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October 2014

today's howtos

Filed under
HowTos

Leftovers: Software

Filed under
Software

Leftovers: Gaming

Filed under
Gaming

The First Vivid-Based Ubuntu Touch Image Has Been Released

Filed under
Ubuntu

As I have previously announced, the Ubuntu Touch development branch is based on Ubuntu 15.04 Vivid Vervet, while the Ubuntu RTM branch is still using Ubuntu 14.10 Utopic Unicorn as code base, because it has already received stability improvements and will by default on the first Ubuntu powered Meizu phone. Currently, all the new features are implemented on the Ubuntu-Devel branch, the RTM one receiving only fixes.

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Security-Minded Qubes OS Will Satisfy Your Yen for Xen

Filed under
GNU
Linux
Security

It has advanced far beyond the primitive proof of concept demonstrated more than four years ago. Release 2 (beta), which arrived in late September, is a powerful desktop OS.

Qubes succeeds in seamless integrating security by isolation into the user experience. However, comparing Qubes to a typical Linux distro is akin to comparing the Linux OS to Unix.

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Sad News! ;-)

Filed under
GNU
Linux
Microsoft

So, XP is dead, “7” is dying, “8” is a zombie, and “10” is vapourware with nowhere to call home. M$ continues layoffs. POOF! It all falls down. In the meantime Google and the OEMs will crank out many millions of ChromeBooks. Canonical, Linpus, RedHat, Suse… and the OEMs will crank out many millions of GNU/Linux PCs. Several OEMs will crank out many millions of GNU/Linux thin clients. Android/Linux will reverberate with another billion or so units of small cheap computers(tablets, smartphones). This looks like good news to me.

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Android creator Andy Rubin is leaving Google

Filed under
Android
Google

The move is, perhaps, not a total surprise. Last March, Rubin left the Android group and was replaced by Sundar Pichai. His latest project, as detailed in a lengthy New York Times report in December, was creating robots for a project outside of the company's Google X lab, something that dovetailed with Google's shopping spree of robotics companies. In 2012, there were also rumors abound that Rubin planned to leave for a stealth-mode startup called CloudCar, though they were vehemently denied.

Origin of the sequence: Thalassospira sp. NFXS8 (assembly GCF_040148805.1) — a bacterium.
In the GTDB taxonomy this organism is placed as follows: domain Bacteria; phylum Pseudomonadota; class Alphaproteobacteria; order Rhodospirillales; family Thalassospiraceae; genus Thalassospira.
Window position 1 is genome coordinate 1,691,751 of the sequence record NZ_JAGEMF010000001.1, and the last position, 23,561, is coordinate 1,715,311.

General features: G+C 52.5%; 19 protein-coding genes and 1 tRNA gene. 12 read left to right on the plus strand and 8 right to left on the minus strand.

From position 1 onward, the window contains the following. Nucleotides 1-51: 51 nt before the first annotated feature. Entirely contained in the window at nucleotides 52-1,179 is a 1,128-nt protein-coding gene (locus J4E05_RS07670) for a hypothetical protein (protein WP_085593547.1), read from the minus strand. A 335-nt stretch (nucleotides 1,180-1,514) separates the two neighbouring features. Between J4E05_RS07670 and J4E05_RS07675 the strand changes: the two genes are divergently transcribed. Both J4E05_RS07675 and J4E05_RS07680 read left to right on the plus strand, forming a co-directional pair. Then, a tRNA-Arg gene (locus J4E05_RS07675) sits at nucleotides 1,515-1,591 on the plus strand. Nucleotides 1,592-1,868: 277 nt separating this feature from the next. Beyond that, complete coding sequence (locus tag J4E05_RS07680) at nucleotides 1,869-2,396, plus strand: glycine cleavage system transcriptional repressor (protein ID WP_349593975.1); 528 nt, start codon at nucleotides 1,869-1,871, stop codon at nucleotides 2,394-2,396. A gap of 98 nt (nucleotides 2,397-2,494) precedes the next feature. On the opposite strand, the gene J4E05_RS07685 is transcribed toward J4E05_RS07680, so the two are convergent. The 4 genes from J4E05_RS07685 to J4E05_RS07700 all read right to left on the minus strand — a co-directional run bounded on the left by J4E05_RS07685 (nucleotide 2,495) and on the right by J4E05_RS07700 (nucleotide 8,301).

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NVIDIA's Linux Driver On Ubuntu 14.10 Can Deliver Better OpenGL Performance Than Windows 8.1

Filed under
Graphics/Benchmarks

The same Intel Core i7 4770K system used for yesterday's Windows vs. Linux graphics benchmarks were used when benchmarking the GeForce GTX 780 Ti, 970, and 980 graphics cards. Windows 8.1 Pro x64 had all available system updates at the time and was running the NVIDIA 344.48 WHQL binary driver that was their latest release at the time of testing. When running Ubuntu 14.10 x86_64 on the system with its Linux 3.16 kernel, the NVIDIA 343.22 driver was used. The 343.22 driver was the latest publicly available proprietary Linux driver at the time of testing and their first to support the GTX 970/980 under Linux. All of the same hardware was used under each operating system and each OS was with its software default settings as were the driver settings.

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Tizen IVI version 3.0 Milestone M3-Oct2014 has been released

Filed under
Linux

As promised, the Tizen IVI team announced the release of the Tizen IVI 3.0-M3-Oct2014 Release for In-Vehicle Infotainment (IVI). The major changes are below:

Improved Modello UI experience
The OS is available in 32-bit and 64-bit backed by a Long Term Support Initiative Linux kernel.
The multi-user application framework has support for single/all-user app deployment scenarios.
Developing applications for Modello is easier than ever using the Tizen_IVI_SDK with support for vehicle webAPIs powered by Crosswalk.
For lower level development Automotive Message Broker (AMB) contains CAN plugin generator tools and a JavaScript engine for rapid plugin prototyping. System resources are now handled by Murphy. MinnowBoard MAX will run this latest instalment of Tizen IVI 3.0 M3 and offers customers an affordable entry-level SDP.

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Linux 3.16.y.z extended stable support

Filed under
Linux

The Ubuntu kernel team is pleased to announce that we will be
providing extended stable support for the Linux 3.16 kernel until
April 2016 as a third party effort maintained on our infrastructure.
The team will pick up stable maintenance where Greg KH left off with
v3.16.7 [1]. Thank you, Greg.

In addition to the Ubuntu 14.10 "Utopic Unicorn" release, the Debian 8
"Jessie" release will also be based on this kernel [2]. Since the
regular support for "Jessie" will go beyond April 2016, after this
date Ben Hutchings (or myself) will continue the Linux 3.16 kernel
maintenance.

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More in Tux Machines

Open Source platforms to now help students